Getting published and read by a large audience for the first time can be exhilarating. It can also show you what kind of author you don’t want to be.
Let’s say you write nonfiction and it’s about a serious topic that you have researched and can contribute to. And you put a lot of work into in and it gets out there and suddenly thousands of people share it and your inbox and social media explode in a cacophony of condemnation and praise alike.
It’s amazing what people will read into your work even though you thought you were being clear; it just goes to show you that people don’t want to read most things and take them at their own merit, they want to force all opinions into their own acceptable narrative.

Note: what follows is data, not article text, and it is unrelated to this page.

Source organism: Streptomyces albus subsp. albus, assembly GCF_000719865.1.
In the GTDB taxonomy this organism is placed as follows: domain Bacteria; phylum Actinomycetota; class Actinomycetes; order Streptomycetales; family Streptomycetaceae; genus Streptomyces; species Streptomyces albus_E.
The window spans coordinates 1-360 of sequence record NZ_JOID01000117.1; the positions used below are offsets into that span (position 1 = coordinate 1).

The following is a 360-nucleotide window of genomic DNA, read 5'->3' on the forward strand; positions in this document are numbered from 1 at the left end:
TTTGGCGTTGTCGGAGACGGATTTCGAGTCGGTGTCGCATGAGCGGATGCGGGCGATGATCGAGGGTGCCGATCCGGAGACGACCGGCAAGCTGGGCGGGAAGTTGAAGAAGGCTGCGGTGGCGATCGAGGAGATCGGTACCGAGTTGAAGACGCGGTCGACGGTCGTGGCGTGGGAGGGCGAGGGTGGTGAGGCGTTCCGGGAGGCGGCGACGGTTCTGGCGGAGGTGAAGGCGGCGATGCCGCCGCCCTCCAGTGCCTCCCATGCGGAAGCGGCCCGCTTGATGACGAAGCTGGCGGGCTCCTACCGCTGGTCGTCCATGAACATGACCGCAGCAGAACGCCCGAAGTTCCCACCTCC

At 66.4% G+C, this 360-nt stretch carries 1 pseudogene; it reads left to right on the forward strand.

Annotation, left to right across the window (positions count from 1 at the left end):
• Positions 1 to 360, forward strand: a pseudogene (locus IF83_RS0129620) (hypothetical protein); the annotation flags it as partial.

I LOVE YOUR OPINION YOU ARE JUST LIKE ME SUBSCRIBE TO MY NEWSLETTER AND JOIN MY CLUB.
Um, see you later Captain Howdy.
YOU ARE TERRIBLE AND YOU MUST HATE ME SO SCREW YOU.
Hi, nice to meet you.
That’s not even the worst part. The worst part is seeing the reactions of writers and bloggers and people you respect highly misinterpret your motives.
I imagine that Thomas Moore loved writing Utopia: it was a way for him to explore what he thought by showing people what certain political structures looked like. He didn’t keep his head in the end but I don’t think it was because of that particular work.
I like writing. I’d like to do it professionally, but I’ve decided to actively pursue fiction. That means freelancing for a while, and maybe never getting anything published, but I’m good at getting rejections.
Here I come, world.